A spring day view in the 2000 block of New Hampshire Ave NW, Washington, D.C., 12:26PM May 8, 2018.
This is between the Northumberland and my building, the Hampton Courts.
Wednesday evening posting.
Among other images, this entry contains several pleasant-May-day pictures that I took this week near by apartment building. The weather has been lovely with temps in the 75F to 80F range for highs and dew points in the 50F to 55F range. The only issue is the persistently dry (low-grade drought) weather (plus very high tree pollen levels).
The plot of ground between the Northumberland and the Hampton Courts, Washington, D.C., 12:26PM May 8, 2018.
As for my landlord -- William C. Smith & Co. -- I haven't heard anything else after the initial response to this mess, but I know the company would love for me to move out on the grounds that I'm too old and too ugly and paying too low a monthly rent for that dust-trap broom closet of a unit. The company wants all neo-hippie Millennials with unusually high incomes for their age (a not-uncommon phenomenon in the District of Columbia).
Outside the Northumberland -- the lovely building next to my apartment building -- the following spring day, 1:17PM May 9, 2018.
For this entry, I'd like to repost the following piece by the inestimable Charlie Pierce (link embedded): Trump and His Administration Are a Parasite on American Government
The blight of corruption is festering beneath the surface.
A few years back, in a national forest in Oregon, researchers found the largest single living organism ever discovered on earth. It was a fungus of the genus Armillaria. It covered 1000 hectares of land and it was nearly 9,000 years old.
Through a vast system of thick tendrils called rhizomorphs, Armillaria can spread over a huge area and survive by latching onto the root systems of trees, from which it slowly and parasitically dines on the nutrients of the trees until the trees finally fall over, dead. Most of the damage is done underground, and one Armillaria can kill an entire conifer forest.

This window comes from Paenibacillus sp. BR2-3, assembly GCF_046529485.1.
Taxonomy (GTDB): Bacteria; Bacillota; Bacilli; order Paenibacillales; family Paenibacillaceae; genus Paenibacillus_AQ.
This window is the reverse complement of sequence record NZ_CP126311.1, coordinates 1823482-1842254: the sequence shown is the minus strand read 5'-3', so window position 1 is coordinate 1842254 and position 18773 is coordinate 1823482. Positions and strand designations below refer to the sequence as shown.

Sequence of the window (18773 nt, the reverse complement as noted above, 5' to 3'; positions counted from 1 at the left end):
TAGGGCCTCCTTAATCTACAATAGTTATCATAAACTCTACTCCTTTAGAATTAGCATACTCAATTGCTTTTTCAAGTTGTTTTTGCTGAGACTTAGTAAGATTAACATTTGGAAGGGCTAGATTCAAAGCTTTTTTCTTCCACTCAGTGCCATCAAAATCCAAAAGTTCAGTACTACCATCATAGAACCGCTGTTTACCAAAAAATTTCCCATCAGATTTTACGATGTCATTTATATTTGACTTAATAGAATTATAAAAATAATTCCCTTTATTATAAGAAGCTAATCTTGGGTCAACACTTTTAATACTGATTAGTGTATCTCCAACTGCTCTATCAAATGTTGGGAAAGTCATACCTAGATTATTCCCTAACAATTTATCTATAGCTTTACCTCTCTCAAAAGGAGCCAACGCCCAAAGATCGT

I'm beginning to think that the corruption of this administration* is the political equivalent of one of these super-fungi. It is so vast, and so much of it is hidden from view, that we may never see it entirely until it’s too late, and a whole lot of important things about this country go dead and topple down.
Armillaria mushrooms sprout in wild profusion on the trunk of a doomed tree.
The revelations on Tuesday that Michael Cohen, the president*’s personal lawyer, was one of the most ambitious bagmen in American political history all emerged from an improbable source: a lawsuit lodged against the president* by an adult-film actress with whom he allegedly had an affair.
We discovered that Cohen reportedly got a half-million dollars from a Russian oligarch with “links” to Vladimir Putin, as though you could even be a Russian oligarch and stay alive without some kind of “links” to the newly re-elected goon-in-chief.
We also learned that a shell company set up by Cohen took in $200,000 in "consulting payments" from AT&T for, as the leaked documents put it, "insights into understanding the new administration." They could've paid me half that and I would have told them all they needed to know: that these people are all a bunch of crooks and that the companies should adjust their payment schedules accordingly.
I mean, really. Trump. Nixon. AT&T. ITT. Where have you gone, Dita Beard? A president* turns his greedy eyes to you.
Robert Mueller’s team already has interviewed Victor Vekselberg, Cohen's buddy from Moscow, so we can probably assume there's more there than we already know. (More women who were paid off? Checks with "kompromat" written in Cyrillic on the memo line? Who knows at this point?) The criminal rhizomorphs of this parasitic blight on government extend god knows where. That members of the administration -- hi there, Scott Pruitt -- see public service as an All-U-Can-Eat buffet on our dime is no secret any more. We’ve had Pruitt’s $43,000 phone booth, Ben Carson’s dinette set, and a great love for taxpayer-funded air travel by almost everyone.